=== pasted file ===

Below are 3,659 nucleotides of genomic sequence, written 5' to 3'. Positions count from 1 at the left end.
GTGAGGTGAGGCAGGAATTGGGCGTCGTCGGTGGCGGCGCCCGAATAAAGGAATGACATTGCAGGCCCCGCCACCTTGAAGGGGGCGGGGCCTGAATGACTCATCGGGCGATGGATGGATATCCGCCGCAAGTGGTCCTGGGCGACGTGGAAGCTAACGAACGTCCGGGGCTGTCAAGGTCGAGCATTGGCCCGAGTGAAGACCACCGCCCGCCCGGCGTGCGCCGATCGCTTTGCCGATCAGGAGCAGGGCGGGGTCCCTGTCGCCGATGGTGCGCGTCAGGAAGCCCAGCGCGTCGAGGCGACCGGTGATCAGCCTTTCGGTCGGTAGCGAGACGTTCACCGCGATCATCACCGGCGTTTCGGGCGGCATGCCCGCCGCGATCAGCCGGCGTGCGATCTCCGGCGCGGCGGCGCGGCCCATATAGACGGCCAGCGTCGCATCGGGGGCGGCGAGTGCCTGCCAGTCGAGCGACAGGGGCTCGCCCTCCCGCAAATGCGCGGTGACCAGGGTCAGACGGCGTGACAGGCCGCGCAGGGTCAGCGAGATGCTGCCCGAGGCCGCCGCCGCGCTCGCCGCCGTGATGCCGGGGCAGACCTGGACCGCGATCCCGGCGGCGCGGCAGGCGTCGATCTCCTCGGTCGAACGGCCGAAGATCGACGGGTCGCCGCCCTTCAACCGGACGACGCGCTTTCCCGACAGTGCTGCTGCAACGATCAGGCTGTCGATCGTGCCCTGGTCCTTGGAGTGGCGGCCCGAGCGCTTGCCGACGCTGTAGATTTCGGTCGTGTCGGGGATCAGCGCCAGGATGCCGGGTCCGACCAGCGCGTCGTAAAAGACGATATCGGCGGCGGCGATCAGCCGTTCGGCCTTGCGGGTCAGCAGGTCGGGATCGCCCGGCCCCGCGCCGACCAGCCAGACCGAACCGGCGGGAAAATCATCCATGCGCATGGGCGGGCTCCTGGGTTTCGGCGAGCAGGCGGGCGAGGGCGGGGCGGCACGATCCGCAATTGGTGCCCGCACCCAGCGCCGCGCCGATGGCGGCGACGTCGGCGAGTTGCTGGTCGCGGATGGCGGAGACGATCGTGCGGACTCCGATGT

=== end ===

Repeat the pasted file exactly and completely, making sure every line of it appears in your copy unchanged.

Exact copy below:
Below are 3,659 nucleotides of genomic sequence, written 5' to 3'. Positions count from 1 at the left end.
GTGAGGTGAGGCAGGAATTGGGCGTCGTCGGTGGCGGCGCCCGAATAAAGGAATGACATTGCAGGCCCCGCCACCTTGAAGGGGGCGGGGCCTGAATGACTCATCGGGCGATGGATGGATATCCGCCGCAAGTGGTCCTGGGCGACGTGGAAGCTAACGAACGTCCGGGGCTGTCAAGGTCGAGCATTGGCCCGAGTGAAGACCACCGCCCGCCCGGCGTGCGCCGATCGCTTTGCCGATCAGGAGCAGGGCGGGGTCCCTGTCGCCGATGGTGCGCGTCAGGAAGCCCAGCGCGTCGAGGCGACCGGTGATCAGCCTTTCGGTCGGTAGCGAGACGTTCACCGCGATCATCACCGGCGTTTCGGGCGGCATGCCCGCCGCGATCAGCCGGCGTGCGATCTCCGGCGCGGCGGCGCGGCCCATATAGACGGCCAGCGTCGCATCGGGGGCGGCGAGTGCCTGCCAGTCGAGCGACAGGGGCTCGCCCTCCCGCAAATGCGCGGTGACCAGGGTCAGACGGCGTGACAGGCCGCGCAGGGTCAGCGAGATGCTGCCCGAGGCCGCCGCCGCGCTCGCCGCCGTGATGCCGGGGCAGACCTGGACCGCGATCCCGGCGGCGCGGCAGGCGTCGATCTCCTCGGTCGAACGGCCGAAGATCGACGGGTCGCCGCCCTTCAACCGGACGACGCGCTTTCCCGACAGTGCTGCTGCAACGATCAGGCTGTCGATCGTGCCCTGGTCCTTGGAGTGGCGGCCCGAGCGCTTGCCGACGCTGTAGATTTCGGTCGTGTCGGGGATCAGCGCCAGGATGCCGGGTCCGACCAGCGCGTCGTAAAAGACGATATCGGCGGCGGCGATCAGCCGTTCGGCCTTGCGGGTCAGCAGGTCGGGATCGCCCGGCCCCGCGCCGACCAGCCAGACCGAACCGGCGGGAAAATCATCCATGCGCATGGGCGGGCTCCTGGGTTTCGGCGAGCAGGCGGGCGAGGGCGGGGCGGCACGATCCGCAATTGGTGCCCGCACCCAGCGCCGCGCCGATGGCGGCGACGTCGGCGAGTTGCTGGTCGCGGATGGCGGAGACGATCGTGCGGACTCCGATGT